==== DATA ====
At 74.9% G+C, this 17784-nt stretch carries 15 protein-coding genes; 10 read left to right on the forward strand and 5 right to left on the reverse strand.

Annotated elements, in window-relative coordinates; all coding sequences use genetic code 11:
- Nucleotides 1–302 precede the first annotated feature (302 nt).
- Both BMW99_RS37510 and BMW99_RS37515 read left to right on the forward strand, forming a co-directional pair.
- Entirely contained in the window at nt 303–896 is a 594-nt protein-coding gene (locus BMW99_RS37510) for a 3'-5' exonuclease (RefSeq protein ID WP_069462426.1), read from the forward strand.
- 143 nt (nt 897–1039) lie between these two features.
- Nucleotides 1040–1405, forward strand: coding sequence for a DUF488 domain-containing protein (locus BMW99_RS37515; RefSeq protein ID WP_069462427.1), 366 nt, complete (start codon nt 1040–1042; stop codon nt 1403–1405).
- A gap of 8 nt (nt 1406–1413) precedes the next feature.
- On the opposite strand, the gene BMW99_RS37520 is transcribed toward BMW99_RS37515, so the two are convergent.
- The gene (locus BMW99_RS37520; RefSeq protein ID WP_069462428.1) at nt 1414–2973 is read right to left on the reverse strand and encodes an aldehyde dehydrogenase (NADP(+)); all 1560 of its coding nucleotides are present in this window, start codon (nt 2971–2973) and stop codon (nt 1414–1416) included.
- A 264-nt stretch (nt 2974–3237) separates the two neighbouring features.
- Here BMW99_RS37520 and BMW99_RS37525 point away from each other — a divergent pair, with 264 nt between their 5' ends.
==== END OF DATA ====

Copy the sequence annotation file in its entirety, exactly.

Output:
At 74.9% G+C, this 17784-nt stretch carries 15 protein-coding genes; 10 read left to right on the forward strand and 5 right to left on the reverse strand.

Annotated elements, in window-relative coordinates; all coding sequences use genetic code 11:
- Nucleotides 1–302 precede the first annotated feature (302 nt).
- Both BMW99_RS37510 and BMW99_RS37515 read left to right on the forward strand, forming a co-directional pair.
- Entirely contained in the window at nt 303–896 is a 594-nt protein-coding gene (locus BMW99_RS37510) for a 3'-5' exonuclease (RefSeq protein ID WP_069462426.1), read from the forward strand.
- 143 nt (nt 897–1039) lie between these two features.
- Nucleotides 1040–1405, forward strand: coding sequence for a DUF488 domain-containing protein (locus BMW99_RS37515; RefSeq protein ID WP_069462427.1), 366 nt, complete (start codon nt 1040–1042; stop codon nt 1403–1405).
- A gap of 8 nt (nt 1406–1413) precedes the next feature.
- On the opposite strand, the gene BMW99_RS37520 is transcribed toward BMW99_RS37515, so the two are convergent.
- The gene (locus BMW99_RS37520; RefSeq protein ID WP_069462428.1) at nt 1414–2973 is read right to left on the reverse strand and encodes an aldehyde dehydrogenase (NADP(+)); all 1560 of its coding nucleotides are present in this window, start codon (nt 2971–2973) and stop codon (nt 1414–1416) included.
- A 264-nt stretch (nt 2974–3237) separates the two neighbouring features.
- Here BMW99_RS37520 and BMW99_RS37525 point away from each other — a divergent pair, with 264 nt between their 5' ends.